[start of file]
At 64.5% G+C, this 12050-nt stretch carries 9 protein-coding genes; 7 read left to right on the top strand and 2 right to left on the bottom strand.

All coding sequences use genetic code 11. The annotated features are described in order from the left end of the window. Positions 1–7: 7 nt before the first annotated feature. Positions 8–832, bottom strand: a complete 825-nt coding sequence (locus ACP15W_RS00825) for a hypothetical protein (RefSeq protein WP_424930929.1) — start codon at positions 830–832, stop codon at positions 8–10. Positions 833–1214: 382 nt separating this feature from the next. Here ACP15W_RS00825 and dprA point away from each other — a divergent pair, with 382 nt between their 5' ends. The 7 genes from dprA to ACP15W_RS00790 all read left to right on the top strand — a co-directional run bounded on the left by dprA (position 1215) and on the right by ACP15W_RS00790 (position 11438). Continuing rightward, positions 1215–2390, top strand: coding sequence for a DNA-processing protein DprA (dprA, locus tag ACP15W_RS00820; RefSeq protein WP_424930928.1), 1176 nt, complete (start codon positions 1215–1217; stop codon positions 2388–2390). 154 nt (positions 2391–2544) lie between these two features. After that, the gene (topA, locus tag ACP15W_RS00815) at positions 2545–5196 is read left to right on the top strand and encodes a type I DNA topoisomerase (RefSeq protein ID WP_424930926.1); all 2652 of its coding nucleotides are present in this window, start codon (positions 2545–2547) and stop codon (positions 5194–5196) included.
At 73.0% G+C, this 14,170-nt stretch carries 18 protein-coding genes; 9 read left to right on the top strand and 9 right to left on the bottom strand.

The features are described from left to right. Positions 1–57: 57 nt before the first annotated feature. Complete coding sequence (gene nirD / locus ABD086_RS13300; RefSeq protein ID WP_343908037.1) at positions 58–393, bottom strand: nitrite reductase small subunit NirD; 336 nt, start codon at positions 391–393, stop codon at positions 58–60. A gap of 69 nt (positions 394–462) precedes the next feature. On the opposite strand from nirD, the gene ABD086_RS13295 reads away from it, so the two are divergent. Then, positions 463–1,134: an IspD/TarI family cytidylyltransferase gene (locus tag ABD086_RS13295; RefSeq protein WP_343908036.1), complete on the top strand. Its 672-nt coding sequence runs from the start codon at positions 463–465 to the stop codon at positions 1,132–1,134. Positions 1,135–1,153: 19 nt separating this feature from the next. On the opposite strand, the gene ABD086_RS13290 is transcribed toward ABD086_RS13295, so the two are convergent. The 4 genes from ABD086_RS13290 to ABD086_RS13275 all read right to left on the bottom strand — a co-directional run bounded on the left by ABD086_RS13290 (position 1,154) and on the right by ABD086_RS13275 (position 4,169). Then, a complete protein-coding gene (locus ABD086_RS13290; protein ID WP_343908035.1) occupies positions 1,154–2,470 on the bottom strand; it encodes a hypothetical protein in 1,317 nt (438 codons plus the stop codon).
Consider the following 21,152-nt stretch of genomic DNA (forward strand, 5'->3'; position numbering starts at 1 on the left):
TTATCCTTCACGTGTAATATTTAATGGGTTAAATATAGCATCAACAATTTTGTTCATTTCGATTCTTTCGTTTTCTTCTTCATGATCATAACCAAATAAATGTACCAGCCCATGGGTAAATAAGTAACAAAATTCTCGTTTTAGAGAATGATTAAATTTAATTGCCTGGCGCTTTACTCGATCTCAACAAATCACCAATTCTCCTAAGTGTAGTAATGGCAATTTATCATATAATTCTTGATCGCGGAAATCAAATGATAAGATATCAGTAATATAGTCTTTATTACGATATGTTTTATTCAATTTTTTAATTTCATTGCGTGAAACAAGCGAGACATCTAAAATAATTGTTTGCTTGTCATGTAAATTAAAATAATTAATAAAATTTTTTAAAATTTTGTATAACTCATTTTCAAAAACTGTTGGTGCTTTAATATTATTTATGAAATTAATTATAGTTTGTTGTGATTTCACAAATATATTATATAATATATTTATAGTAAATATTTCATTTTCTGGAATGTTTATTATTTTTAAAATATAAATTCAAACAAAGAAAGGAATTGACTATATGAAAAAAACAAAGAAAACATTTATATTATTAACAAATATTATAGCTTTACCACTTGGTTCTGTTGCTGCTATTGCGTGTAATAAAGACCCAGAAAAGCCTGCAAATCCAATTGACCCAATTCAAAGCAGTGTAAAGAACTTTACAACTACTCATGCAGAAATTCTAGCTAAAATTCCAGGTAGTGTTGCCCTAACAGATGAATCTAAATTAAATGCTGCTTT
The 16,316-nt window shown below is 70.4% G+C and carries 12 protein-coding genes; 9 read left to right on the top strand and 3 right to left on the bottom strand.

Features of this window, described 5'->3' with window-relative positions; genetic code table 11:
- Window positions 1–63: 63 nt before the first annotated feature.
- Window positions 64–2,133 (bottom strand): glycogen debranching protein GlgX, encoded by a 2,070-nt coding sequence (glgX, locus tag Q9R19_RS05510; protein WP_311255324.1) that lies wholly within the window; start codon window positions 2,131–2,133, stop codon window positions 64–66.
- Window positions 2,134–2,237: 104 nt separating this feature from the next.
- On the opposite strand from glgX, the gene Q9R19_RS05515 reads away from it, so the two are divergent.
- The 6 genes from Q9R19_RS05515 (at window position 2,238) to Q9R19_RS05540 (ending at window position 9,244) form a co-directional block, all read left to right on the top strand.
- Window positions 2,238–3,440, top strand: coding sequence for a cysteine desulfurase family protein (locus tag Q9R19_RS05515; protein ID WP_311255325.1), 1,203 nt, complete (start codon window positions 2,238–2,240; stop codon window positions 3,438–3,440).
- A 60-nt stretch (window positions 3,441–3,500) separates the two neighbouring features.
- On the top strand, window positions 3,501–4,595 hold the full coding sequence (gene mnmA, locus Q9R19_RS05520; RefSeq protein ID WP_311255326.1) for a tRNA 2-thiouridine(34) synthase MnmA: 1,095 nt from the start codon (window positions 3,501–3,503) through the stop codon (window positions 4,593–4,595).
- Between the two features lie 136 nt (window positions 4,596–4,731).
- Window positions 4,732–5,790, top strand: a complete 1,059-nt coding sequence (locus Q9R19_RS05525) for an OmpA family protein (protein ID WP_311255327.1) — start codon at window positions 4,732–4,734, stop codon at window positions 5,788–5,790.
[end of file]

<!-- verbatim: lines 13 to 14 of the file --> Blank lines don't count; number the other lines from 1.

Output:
- The 6 genes from Q9R19_RS05515 (at window position 2,238) to Q9R19_RS05540 (ending at window position 9,244) form a co-directional block, all read left to right on the top strand.
- Window positions 2,238–3,440, top strand: coding sequence for a cysteine desulfurase family protein (locus tag Q9R19_RS05515; protein ID WP_311255325.1), 1,203 nt, complete (start codon window positions 2,238–2,240; stop codon window positions 3,438–3,440).